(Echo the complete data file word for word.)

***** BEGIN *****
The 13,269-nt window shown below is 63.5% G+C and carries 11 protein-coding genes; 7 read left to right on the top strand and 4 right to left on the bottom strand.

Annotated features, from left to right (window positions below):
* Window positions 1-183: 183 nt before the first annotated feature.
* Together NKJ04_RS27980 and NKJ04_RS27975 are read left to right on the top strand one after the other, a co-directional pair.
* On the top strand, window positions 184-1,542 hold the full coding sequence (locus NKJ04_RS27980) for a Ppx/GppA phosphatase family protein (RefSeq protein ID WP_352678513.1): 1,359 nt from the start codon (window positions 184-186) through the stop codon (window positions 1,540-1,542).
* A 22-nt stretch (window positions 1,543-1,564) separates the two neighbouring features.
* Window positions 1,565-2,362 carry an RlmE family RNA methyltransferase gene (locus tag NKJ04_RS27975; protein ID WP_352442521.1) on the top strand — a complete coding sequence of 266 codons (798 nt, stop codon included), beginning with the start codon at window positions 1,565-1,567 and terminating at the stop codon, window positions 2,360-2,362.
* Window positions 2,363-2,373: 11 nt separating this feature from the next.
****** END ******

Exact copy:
The 13,269-nt window shown below is 63.5% G+C and carries 11 protein-coding genes; 7 read left to right on the top strand and 4 right to left on the bottom strand.

Annotated features, from left to right (window positions below):
* Window positions 1-183: 183 nt before the first annotated feature.
* Together NKJ04_RS27980 and NKJ04_RS27975 are read left to right on the top strand one after the other, a co-directional pair.
* On the top strand, window positions 184-1,542 hold the full coding sequence (locus NKJ04_RS27980) for a Ppx/GppA phosphatase family protein (RefSeq protein ID WP_352678513.1): 1,359 nt from the start codon (window positions 184-186) through the stop codon (window positions 1,540-1,542).
* A 22-nt stretch (window positions 1,543-1,564) separates the two neighbouring features.
* Window positions 1,565-2,362 carry an RlmE family RNA methyltransferase gene (locus tag NKJ04_RS27975; protein ID WP_352442521.1) on the top strand — a complete coding sequence of 266 codons (798 nt, stop codon included), beginning with the start codon at window positions 1,565-1,567 and terminating at the stop codon, window positions 2,360-2,362.
* Window positions 2,363-2,373: 11 nt separating this feature from the next.